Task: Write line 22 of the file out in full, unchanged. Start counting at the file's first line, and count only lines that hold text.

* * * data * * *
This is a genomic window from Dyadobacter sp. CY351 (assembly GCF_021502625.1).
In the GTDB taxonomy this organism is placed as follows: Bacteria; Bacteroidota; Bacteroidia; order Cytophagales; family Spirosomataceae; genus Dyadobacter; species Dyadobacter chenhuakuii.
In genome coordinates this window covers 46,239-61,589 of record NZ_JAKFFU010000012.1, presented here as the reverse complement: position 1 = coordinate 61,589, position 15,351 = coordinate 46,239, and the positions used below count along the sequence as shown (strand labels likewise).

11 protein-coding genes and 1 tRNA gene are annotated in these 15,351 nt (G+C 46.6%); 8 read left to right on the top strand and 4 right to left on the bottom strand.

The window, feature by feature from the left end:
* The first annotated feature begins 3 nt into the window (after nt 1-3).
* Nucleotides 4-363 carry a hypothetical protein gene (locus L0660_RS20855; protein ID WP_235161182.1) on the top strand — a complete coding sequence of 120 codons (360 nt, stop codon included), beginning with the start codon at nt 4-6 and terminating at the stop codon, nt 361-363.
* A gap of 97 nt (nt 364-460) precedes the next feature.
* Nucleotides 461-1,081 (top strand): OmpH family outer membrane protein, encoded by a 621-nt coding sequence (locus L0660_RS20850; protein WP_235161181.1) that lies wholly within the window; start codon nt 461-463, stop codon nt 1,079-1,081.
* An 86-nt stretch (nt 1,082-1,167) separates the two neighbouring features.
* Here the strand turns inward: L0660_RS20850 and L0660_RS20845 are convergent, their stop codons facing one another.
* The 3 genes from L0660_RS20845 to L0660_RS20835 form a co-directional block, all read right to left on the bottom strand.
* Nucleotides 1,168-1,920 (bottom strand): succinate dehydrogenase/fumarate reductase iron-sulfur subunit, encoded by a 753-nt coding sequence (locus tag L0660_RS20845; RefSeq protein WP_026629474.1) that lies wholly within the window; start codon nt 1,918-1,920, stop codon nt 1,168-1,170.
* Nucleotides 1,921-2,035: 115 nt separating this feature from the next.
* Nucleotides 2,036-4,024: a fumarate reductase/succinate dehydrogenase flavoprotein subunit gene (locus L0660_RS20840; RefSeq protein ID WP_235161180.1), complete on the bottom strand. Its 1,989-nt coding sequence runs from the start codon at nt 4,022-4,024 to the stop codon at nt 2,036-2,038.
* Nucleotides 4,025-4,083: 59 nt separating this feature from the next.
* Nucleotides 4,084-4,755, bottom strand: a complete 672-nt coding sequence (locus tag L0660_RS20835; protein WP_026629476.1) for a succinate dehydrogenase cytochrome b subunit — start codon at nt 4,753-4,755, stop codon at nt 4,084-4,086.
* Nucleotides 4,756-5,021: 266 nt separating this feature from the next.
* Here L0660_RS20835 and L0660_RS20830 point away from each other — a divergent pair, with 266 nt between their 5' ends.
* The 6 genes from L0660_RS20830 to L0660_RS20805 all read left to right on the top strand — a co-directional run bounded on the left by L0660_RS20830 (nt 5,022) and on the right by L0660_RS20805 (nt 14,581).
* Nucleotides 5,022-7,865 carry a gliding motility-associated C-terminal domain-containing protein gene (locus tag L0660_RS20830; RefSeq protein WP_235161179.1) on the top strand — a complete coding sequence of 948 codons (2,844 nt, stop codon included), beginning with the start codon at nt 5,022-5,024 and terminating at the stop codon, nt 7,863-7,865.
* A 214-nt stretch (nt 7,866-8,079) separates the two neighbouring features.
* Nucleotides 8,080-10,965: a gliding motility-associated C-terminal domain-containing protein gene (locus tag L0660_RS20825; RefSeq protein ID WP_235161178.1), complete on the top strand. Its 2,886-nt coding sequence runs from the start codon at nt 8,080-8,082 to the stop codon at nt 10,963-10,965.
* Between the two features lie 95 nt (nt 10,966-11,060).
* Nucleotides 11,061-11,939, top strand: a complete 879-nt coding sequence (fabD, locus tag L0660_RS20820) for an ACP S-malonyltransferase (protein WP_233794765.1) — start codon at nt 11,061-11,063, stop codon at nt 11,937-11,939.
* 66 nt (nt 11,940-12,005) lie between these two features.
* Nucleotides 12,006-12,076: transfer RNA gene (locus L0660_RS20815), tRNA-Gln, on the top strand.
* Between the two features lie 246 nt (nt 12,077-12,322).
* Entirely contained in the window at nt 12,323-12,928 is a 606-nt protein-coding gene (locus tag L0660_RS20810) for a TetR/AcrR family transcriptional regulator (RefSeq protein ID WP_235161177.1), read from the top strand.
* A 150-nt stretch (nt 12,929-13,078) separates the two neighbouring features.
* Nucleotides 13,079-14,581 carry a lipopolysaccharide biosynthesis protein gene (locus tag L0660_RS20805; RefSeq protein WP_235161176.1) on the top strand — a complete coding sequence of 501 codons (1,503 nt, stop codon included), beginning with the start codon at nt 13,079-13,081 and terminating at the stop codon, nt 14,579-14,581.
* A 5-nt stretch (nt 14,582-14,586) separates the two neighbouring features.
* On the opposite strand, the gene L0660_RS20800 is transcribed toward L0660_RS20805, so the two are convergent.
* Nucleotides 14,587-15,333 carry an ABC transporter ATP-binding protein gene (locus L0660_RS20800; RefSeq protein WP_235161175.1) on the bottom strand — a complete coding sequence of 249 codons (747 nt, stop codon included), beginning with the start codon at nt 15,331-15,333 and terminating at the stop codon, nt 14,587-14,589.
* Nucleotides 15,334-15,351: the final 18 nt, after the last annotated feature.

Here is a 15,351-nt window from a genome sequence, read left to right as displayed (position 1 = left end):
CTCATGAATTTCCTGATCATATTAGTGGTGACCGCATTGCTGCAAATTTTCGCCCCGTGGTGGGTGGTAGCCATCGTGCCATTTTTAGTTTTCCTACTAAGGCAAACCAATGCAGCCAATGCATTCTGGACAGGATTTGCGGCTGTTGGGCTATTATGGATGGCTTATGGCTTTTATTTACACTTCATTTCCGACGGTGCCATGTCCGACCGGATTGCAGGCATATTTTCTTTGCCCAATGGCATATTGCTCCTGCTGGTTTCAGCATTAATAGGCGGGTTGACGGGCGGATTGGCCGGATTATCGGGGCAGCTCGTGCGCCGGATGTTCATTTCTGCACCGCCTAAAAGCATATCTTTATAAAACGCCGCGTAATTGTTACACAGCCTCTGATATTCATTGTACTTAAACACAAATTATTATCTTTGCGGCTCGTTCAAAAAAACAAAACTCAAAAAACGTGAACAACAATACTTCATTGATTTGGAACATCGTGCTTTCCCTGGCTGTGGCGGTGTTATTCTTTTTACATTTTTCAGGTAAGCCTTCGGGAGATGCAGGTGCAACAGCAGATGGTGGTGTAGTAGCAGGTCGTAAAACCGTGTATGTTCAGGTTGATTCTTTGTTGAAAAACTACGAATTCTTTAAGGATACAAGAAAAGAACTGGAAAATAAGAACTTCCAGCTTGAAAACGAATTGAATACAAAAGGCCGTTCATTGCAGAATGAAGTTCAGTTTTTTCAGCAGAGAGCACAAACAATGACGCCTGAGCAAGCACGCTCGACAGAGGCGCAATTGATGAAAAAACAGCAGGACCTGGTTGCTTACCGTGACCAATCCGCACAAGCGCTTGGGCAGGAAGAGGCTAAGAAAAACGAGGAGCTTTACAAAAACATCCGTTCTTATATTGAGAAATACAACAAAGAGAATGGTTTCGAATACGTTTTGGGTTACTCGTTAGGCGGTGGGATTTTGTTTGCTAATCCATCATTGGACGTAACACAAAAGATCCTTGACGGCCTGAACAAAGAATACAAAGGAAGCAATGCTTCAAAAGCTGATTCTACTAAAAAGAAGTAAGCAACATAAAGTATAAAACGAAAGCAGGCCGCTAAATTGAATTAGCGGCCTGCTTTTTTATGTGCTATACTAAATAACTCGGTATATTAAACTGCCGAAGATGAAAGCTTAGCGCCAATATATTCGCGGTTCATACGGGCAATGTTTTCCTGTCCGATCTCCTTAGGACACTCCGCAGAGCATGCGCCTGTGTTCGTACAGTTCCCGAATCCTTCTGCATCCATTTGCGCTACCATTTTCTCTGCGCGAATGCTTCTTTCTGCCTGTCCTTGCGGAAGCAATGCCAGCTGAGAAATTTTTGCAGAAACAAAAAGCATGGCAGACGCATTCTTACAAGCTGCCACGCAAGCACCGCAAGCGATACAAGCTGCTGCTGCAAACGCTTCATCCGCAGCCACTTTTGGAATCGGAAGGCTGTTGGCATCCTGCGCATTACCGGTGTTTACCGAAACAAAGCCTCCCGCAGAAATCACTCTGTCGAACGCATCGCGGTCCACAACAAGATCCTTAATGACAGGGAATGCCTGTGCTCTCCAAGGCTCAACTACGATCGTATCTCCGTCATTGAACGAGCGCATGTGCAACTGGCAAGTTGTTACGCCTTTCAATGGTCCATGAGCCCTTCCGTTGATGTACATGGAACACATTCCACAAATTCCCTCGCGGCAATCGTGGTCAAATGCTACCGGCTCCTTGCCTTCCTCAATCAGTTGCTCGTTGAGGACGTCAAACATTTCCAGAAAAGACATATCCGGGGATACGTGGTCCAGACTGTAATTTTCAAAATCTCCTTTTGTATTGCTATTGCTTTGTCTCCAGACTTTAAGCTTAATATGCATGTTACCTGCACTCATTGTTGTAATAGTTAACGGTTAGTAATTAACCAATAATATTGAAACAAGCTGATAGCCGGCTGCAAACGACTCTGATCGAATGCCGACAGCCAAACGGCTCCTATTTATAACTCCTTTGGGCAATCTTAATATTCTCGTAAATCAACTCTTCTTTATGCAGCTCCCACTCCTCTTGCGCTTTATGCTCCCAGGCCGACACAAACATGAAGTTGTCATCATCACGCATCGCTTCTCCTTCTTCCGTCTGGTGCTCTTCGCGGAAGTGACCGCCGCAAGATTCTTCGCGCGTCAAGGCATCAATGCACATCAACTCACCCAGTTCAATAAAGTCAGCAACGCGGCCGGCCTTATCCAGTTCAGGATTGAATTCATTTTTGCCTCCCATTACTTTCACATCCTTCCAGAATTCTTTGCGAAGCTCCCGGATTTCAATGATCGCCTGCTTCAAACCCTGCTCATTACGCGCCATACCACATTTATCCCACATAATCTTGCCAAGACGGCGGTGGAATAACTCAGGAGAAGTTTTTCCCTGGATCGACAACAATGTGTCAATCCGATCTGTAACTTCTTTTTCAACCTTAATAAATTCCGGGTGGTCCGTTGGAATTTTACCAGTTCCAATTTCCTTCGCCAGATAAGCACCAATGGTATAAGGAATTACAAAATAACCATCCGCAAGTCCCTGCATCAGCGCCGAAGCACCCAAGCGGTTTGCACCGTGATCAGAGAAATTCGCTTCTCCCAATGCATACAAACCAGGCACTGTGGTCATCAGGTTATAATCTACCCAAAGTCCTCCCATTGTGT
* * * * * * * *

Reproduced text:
* A 214-nt stretch (nt 7,866-8,079) separates the two neighbouring features.